In order to learn discrimination we have to foster discrimination and that’s what is so troubling to me about the rhetoric of some of the activists in the deaf community.  It’s worth pointing out that these same folks dislike partially deaf people; they don’t like people who get Cochlear Implants, they don’t even like people who aren’t fluent in sign language.

My argument for them is simple: start your own cultural organization.  Go on out and do the fund raising like other groups do.  You might find the process rather interesting.  You might have to talk to people even if it isn’t in your own language.


In Our Own Backyard, No Less

This article in the Columbus Dispatch highlighting the attitudes of some deaf alumni of the Ohio School for the Deaf about a proposal to merge Ohio’s schools for the deaf and for the blind, deserves further comment.  But I have to count to TEN and that could take me a while.  You’ll understand when you read this: 

Campus for deaf, blind opposed
Alumni fear social, safety issues if state schools share space

Monday, March 19, 2007
Simone Sebastian

Continue reading “In Our Own Backyard, No Less”

On Being in Good Company

If you visit Lance Mannion’s blog you’ll see that Mr. Mannion has placed me in the company of the poet Tom Lux in the "personal poetry preference" department.  I am all agog and aquiver because I adore the poems of Tom Lux and I’m just sufficiently a kid-minstrel that I am unabashedly giddy with beanie rotating pleasure at being handed such a fine paper flower.

I am posting a poem I wrote about western New York State, a place that Lance Mannion knows well:

The Jazz From Cripple City

I saw tonight four men in wheelchairs eating

Flowers And laughing through the dusk

While in the public gardens

Forsythia leaned to the water.

O to bear up under such rollicking measures…
O to live in Baffalo, New York and eat civic plantings…

Yes I wasn’t alone before this poem began:

Yes, it’s true, I can’t see a thing.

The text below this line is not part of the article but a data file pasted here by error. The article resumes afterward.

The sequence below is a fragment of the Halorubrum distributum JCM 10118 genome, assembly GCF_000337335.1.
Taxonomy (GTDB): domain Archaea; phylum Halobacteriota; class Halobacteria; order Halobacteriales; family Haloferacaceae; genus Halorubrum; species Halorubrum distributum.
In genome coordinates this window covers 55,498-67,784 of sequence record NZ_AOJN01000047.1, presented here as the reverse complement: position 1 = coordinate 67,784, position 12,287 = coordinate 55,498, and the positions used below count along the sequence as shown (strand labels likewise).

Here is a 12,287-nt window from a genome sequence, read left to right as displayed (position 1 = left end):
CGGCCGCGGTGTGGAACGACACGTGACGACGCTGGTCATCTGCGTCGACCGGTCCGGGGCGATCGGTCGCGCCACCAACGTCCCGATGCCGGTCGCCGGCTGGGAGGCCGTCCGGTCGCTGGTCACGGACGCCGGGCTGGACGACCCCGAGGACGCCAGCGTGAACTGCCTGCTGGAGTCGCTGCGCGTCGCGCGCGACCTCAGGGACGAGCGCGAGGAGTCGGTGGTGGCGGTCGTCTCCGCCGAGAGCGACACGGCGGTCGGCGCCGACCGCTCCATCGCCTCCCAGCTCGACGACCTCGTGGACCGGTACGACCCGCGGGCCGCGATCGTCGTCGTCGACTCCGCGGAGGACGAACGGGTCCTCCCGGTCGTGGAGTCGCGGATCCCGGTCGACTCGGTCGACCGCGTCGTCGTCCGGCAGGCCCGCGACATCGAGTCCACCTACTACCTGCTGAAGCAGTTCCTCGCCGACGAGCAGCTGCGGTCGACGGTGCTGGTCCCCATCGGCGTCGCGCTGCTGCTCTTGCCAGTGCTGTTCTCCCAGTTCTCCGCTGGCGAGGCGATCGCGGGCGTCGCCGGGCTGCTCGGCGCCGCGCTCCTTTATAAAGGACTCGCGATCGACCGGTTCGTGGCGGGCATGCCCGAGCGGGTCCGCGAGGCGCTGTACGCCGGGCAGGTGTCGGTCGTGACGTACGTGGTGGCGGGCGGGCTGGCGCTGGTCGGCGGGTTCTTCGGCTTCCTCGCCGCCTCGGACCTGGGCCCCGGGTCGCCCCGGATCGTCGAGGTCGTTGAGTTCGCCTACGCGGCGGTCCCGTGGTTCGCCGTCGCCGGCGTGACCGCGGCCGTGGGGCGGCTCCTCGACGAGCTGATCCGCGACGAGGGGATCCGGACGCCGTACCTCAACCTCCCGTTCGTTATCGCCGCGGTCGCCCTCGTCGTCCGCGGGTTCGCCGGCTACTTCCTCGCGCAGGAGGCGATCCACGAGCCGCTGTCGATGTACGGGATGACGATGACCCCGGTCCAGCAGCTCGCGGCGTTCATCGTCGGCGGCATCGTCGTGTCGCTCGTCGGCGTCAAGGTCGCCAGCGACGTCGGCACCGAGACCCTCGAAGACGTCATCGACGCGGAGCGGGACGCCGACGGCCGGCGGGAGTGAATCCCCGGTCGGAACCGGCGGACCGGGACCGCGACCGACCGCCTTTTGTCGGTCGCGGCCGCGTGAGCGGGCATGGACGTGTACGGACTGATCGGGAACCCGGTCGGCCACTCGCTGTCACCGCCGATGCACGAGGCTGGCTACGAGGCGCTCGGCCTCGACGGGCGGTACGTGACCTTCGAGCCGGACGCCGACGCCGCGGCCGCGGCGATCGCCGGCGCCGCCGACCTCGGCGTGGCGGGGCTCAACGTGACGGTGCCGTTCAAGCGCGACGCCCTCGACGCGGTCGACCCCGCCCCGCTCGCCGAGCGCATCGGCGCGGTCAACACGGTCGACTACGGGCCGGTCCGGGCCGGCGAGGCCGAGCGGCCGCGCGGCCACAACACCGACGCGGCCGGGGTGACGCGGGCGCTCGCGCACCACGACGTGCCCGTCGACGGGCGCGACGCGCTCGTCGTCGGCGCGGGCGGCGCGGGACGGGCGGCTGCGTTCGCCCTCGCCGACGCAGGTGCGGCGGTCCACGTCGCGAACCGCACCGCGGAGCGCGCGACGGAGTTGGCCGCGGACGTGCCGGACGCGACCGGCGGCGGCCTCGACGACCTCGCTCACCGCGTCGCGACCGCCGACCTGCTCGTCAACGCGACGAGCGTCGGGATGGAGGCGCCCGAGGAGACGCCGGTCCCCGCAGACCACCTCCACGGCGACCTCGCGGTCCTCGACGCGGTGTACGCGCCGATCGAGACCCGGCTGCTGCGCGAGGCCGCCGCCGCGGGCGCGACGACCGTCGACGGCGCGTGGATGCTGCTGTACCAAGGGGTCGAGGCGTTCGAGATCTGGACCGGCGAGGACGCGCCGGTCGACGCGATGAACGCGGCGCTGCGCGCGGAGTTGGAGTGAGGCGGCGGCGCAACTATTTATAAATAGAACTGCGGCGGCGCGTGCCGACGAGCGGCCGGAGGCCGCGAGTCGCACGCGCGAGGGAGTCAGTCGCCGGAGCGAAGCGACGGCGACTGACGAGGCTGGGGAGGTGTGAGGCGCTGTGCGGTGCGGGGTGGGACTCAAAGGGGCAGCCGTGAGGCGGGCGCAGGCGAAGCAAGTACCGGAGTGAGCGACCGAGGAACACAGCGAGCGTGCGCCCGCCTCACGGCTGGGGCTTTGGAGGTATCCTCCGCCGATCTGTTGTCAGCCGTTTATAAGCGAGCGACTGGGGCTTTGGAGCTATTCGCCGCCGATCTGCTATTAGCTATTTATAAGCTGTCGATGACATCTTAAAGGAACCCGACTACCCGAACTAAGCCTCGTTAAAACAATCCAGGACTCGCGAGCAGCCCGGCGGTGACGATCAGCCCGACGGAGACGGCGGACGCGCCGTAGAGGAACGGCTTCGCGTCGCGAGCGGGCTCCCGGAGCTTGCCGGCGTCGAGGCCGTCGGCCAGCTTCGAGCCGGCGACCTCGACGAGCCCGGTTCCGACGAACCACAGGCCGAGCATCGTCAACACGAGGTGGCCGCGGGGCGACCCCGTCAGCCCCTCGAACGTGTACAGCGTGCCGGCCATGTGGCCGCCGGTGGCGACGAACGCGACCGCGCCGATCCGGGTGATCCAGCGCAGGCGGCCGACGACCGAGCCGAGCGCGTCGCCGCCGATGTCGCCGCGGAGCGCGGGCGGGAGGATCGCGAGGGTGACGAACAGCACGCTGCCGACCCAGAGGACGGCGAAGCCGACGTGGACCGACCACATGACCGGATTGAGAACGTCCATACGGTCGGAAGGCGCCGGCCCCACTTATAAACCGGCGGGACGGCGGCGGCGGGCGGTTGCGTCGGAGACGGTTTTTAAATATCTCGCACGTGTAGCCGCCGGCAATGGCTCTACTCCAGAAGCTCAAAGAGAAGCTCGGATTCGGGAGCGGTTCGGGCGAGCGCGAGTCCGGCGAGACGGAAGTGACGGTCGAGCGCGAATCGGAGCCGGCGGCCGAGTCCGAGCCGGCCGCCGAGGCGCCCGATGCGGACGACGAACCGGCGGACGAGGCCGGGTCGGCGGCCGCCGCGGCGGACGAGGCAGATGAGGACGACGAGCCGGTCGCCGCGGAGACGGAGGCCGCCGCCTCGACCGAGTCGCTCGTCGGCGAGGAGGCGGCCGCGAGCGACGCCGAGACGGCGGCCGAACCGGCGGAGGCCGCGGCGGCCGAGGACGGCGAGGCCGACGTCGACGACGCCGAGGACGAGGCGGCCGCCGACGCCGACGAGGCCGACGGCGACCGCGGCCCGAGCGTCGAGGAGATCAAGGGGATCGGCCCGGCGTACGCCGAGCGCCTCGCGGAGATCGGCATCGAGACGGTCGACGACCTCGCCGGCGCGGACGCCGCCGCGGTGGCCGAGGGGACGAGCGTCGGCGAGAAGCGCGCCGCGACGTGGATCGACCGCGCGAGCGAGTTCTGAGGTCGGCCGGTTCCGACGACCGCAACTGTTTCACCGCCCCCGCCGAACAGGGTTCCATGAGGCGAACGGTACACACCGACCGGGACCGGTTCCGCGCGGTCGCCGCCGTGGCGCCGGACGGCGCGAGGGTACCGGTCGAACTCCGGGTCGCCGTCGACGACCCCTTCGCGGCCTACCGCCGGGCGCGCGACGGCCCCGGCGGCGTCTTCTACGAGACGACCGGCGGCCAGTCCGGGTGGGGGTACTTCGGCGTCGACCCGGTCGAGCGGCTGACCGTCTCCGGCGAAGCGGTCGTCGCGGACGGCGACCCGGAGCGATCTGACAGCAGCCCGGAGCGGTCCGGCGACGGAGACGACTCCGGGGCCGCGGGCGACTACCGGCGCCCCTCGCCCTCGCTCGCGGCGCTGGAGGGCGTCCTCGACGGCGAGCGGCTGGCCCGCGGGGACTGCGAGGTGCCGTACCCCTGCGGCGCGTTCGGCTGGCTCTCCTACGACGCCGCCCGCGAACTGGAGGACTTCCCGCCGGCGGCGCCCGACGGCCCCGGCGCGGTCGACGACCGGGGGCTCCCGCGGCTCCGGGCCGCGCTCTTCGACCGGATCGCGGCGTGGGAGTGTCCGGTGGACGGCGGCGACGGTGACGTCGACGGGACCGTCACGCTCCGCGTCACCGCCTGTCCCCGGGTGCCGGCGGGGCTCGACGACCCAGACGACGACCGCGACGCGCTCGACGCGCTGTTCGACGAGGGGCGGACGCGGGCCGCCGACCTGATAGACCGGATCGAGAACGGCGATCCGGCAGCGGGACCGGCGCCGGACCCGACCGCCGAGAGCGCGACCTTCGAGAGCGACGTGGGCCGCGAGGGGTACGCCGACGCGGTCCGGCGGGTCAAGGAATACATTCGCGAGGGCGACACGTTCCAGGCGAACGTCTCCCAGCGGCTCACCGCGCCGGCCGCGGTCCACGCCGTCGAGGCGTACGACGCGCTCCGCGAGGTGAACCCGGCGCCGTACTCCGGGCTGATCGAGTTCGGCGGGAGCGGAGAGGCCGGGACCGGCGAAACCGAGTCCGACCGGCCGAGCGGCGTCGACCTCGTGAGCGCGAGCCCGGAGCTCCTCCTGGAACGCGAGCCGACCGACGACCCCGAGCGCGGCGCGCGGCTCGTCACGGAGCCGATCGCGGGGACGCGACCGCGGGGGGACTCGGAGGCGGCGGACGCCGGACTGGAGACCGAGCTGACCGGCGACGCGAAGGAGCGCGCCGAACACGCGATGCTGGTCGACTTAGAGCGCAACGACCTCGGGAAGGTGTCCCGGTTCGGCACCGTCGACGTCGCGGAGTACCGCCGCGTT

A friend had to tell me about the men who ate from the rhododendrons.

Her description was full of detail, let us say, as

The courts are full of law,

As Doc Williams might have said.

But no one can describe the murmurous laughter that does not
Alter the case.  & the twilight full of sounds…


Disability Blog Carnival # 10

Hmmm.  I was looking for this and just realized I only *thought* I had posted a link for the Disability Blog Carnival # 10.  What was I thinking?

This carnival’s theme is about HIV/AIDS and Disabilities.  Leila Monaghan, from Indiana University, has certainly done her homework.  She’s provided us with multiple links to explore in addition to links from other bloggers. 

You may know Leila best from her work on the Disability Studies, Temple U. blog.  At least that’s where I know her from….

~ Connie

Public Lecture at OSU re: Disclosure and Identity

If you happen to be in the neighborhood…

Public Lecture: Disclosure and Identity
Tuesday, April 3rd,  4:00-5:30 p.m.
Followed Poster Reception from 5:30 – 7
Pfhal Hall 140

An open session at the Seventh Annual Multiple Perspectives Conference.  Free and open to the public, no registration required! A

Robert McRuer, Associate Professor of English at George Washington University, and Steve Kuusisto, Associate Professor of English at Ohio State, will engage in a dialogue on the role of the "the coming out narrative" in disabled, gay and lesbian life stories. How is the issue of self-disclosure mediated by the complex issues of socially constructed "normative" identity and in what ways do narratives of personal disclosure resist easy compartmentalization as stories of "overcoming"? This presentation should be of wide interest to those who are interested in the issues of self-advocacy, queer theory, disability studies, "life writing," and inter-disciplinary curricular development.

Dr. McRuer’s recent book, Crip Theory: Cultural Signs of Queerness and Disability (2006) will be available for purchase.

Contact smith.2447@osu.edu for more information. 

This event will be ASL interpreted and captioned.  Sponsored by the Disability Studies Program, GLBT Student Services, the Department of Women’s Studies, GradQueers, the  Sexuality Studies Program, Department of English, and the ADA Coordinator’s Office.